Journal of Economic History
Cambridge University Press
Historical scholarship on the politics of nineteenth-century Chinese immigration emphasizes the interests of labor and management in the genesis of congressional legislation in 1882 that limited Chinese immigration into the United States. This article examines early state attempts at the exclusion of Chinese workers after the first major wave of Chinese immigration during the California Gold Rush. Opposition to exclusion occurred in California in the early 1850s because Chinese immigrants were important taxpayers when both the state and localities were experiencing major fiscal difficulties. State attempts to legislate exclusion were successful only after financial conditions improved in the late 1850s.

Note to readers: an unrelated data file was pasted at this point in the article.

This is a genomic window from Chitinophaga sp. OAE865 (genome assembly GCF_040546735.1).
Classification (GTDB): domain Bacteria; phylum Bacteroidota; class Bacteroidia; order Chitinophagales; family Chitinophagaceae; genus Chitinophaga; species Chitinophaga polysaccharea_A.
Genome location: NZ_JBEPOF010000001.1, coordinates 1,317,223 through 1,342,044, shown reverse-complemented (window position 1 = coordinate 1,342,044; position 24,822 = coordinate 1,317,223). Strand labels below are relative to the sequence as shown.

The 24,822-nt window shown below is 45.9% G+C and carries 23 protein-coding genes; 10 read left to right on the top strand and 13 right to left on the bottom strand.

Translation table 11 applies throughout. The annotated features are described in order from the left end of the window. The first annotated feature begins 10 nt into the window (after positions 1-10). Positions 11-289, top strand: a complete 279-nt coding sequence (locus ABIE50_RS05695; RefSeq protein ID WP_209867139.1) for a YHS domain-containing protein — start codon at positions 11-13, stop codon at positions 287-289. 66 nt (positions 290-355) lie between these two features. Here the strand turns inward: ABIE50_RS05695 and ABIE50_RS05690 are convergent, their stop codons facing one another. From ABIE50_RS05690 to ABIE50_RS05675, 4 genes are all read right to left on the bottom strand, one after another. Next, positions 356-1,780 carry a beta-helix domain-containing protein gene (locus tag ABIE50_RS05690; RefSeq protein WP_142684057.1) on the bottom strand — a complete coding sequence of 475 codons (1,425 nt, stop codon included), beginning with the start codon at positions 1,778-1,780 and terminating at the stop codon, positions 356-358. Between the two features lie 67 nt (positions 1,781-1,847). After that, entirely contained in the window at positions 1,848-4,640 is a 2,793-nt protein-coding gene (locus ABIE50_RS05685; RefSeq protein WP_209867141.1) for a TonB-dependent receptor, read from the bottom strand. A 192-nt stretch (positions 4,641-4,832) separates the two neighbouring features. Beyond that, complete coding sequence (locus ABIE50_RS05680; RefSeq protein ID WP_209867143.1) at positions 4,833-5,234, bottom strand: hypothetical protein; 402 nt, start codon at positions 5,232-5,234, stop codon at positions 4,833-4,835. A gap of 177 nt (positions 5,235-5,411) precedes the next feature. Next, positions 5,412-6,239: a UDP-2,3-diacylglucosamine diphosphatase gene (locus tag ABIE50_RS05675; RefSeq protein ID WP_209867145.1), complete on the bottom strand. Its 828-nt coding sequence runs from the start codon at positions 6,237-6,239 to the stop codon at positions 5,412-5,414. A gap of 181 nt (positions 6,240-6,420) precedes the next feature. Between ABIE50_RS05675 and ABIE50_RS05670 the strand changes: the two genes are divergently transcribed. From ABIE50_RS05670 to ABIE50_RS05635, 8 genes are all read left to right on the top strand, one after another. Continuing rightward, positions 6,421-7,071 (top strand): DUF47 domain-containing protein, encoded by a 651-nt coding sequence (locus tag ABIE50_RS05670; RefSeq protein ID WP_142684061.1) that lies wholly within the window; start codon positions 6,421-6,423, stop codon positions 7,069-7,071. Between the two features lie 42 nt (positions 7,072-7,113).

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Kanazawa, Mark. 2005. "Immigration, Exclusion and Taxation: Anti-Chinese Legislation in Gold Rush California." Journal of Economic History 65, (3): 779-805. Accessed via Faculty Work. Economics. Carleton Digital Commons. https://digitalcommons.carleton.edu/econ_faculty/2